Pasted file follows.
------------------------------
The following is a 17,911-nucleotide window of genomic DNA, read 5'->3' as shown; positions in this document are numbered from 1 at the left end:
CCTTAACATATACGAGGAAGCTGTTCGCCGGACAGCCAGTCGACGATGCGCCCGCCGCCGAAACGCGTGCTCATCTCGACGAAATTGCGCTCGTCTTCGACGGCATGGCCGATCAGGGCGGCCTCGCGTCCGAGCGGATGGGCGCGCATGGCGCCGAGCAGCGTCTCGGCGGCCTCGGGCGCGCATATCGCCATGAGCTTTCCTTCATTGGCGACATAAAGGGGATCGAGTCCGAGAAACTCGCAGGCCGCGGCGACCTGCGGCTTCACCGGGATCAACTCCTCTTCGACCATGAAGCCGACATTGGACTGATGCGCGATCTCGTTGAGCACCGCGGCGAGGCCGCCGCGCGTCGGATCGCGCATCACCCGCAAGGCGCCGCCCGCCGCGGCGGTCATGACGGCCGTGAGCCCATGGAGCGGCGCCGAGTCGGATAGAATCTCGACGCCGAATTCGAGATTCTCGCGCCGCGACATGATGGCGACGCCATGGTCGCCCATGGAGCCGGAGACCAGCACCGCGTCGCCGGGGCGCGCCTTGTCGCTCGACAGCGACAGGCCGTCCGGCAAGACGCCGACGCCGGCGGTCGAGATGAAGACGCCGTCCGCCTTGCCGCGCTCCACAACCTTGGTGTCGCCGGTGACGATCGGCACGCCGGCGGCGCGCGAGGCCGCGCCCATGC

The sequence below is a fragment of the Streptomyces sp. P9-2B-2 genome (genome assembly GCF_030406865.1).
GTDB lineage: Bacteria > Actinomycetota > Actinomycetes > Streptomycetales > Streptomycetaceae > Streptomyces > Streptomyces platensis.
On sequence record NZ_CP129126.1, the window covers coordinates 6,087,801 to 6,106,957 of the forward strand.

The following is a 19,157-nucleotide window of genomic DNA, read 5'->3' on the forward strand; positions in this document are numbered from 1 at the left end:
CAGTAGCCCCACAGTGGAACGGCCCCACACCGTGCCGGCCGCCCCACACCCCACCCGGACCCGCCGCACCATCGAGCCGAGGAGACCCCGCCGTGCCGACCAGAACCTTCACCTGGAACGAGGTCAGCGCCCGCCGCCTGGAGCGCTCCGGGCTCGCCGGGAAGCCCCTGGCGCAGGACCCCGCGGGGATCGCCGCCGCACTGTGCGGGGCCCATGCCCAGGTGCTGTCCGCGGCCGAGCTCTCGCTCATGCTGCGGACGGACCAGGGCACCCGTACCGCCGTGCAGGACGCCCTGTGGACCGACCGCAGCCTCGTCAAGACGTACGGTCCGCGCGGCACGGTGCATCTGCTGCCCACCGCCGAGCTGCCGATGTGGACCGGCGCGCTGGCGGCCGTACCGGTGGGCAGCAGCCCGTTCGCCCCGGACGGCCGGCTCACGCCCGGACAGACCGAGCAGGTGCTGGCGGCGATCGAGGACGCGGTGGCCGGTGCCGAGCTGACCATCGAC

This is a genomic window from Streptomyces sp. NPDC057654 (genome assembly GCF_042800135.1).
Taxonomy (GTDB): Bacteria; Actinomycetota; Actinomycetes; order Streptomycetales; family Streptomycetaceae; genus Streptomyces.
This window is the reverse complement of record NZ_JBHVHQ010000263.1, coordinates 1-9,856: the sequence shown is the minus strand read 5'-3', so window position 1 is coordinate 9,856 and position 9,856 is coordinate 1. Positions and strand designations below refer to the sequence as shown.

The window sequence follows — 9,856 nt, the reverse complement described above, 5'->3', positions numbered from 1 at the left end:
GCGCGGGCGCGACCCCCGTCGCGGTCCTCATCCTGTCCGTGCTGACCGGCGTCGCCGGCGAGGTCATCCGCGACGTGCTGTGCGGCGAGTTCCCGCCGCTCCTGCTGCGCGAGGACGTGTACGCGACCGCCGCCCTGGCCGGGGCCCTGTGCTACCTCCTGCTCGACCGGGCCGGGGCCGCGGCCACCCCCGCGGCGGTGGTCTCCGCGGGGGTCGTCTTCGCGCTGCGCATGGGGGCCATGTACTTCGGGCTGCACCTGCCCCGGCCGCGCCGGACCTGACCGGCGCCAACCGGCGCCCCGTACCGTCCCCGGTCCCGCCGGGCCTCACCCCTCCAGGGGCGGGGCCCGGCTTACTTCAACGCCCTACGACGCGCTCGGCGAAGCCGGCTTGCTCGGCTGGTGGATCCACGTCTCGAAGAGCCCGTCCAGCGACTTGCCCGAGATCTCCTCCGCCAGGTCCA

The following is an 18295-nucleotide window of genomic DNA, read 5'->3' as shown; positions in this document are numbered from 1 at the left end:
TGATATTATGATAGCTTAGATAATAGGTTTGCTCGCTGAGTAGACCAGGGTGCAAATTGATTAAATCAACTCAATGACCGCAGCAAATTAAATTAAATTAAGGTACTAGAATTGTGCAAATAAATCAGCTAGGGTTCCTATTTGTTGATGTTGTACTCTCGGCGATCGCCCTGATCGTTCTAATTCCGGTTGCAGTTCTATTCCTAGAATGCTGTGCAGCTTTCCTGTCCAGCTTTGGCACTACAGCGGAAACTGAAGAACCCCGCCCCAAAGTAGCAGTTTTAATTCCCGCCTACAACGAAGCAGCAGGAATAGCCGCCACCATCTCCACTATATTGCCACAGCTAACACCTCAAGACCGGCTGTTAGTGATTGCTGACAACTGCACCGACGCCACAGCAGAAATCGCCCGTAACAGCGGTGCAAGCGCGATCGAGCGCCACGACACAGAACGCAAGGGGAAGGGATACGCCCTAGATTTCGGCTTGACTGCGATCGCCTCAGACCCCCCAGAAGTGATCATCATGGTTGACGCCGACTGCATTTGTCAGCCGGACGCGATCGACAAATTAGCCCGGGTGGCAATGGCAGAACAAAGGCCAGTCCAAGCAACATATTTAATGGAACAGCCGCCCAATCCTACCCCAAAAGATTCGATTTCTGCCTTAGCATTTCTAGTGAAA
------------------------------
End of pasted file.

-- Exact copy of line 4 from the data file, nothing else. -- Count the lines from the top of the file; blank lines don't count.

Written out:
GTDB lineage: Bacteria > Actinomycetota > Actinomycetes > Streptomycetales > Streptomycetaceae > Streptomyces > Streptomyces platensis.